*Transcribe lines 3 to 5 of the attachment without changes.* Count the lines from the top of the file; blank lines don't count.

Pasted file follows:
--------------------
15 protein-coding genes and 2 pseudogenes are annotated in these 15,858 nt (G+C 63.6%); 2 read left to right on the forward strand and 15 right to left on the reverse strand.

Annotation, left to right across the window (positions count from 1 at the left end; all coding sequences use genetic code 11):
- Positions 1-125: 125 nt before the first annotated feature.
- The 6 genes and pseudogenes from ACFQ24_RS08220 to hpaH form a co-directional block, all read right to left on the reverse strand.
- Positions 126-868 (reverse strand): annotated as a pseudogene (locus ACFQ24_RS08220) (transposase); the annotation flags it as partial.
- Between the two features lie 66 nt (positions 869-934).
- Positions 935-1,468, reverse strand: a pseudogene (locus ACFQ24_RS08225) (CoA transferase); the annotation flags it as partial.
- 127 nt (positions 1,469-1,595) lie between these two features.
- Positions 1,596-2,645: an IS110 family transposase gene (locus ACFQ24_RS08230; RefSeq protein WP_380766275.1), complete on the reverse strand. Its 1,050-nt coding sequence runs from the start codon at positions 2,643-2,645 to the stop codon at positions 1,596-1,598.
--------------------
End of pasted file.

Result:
- Positions 1-125: 125 nt before the first annotated feature.
- The 6 genes and pseudogenes from ACFQ24_RS08220 to hpaH form a co-directional block, all read right to left on the reverse strand.
- Positions 126-868 (reverse strand): annotated as a pseudogene (locus ACFQ24_RS08220) (transposase); the annotation flags it as partial.